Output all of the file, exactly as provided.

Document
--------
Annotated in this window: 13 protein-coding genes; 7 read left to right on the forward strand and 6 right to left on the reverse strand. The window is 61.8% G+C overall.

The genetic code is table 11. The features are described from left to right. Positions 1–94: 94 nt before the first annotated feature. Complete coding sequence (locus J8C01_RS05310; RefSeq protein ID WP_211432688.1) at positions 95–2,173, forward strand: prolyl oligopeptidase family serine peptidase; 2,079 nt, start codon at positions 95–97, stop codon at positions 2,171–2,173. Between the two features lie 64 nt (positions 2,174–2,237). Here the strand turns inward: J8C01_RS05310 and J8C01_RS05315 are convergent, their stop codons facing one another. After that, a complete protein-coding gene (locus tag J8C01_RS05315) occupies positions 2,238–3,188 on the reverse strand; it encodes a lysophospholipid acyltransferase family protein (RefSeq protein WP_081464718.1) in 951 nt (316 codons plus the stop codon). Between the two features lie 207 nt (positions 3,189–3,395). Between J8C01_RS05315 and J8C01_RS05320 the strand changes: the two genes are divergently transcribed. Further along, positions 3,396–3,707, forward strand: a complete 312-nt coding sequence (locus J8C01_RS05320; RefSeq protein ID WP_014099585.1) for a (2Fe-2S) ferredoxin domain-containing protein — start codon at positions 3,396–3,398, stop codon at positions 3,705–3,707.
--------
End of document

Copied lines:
Annotated in this window: 13 protein-coding genes; 7 read left to right on the forward strand and 6 right to left on the reverse strand. The window is 61.8% G+C overall.

The genetic code is table 11. The features are described from left to right. Positions 1–94: 94 nt before the first annotated feature. Complete coding sequence (locus J8C01_RS05310; RefSeq protein ID WP_211432688.1) at positions 95–2,173, forward strand: prolyl oligopeptidase family serine peptidase; 2,079 nt, start codon at positions 95–97, stop codon at positions 2,171–2,173. Between the two features lie 64 nt (positions 2,174–2,237). Here the strand turns inward: J8C01_RS05310 and J8C01_RS05315 are convergent, their stop codons facing one another. After that, a complete protein-coding gene (locus tag J8C01_RS05315) occupies positions 2,238–3,188 on the reverse strand; it encodes a lysophospholipid acyltransferase family protein (RefSeq protein WP_081464718.1) in 951 nt (316 codons plus the stop codon). Between the two features lie 207 nt (positions 3,189–3,395). Between J8C01_RS05315 and J8C01_RS05320 the strand changes: the two genes are divergently transcribed. Further along, positions 3,396–3,707, forward strand: a complete 312-nt coding sequence (locus J8C01_RS05320; RefSeq protein ID WP_014099585.1) for a (2Fe-2S) ferredoxin domain-containing protein — start codon at positions 3,396–3,398, stop codon at positions 3,705–3,707.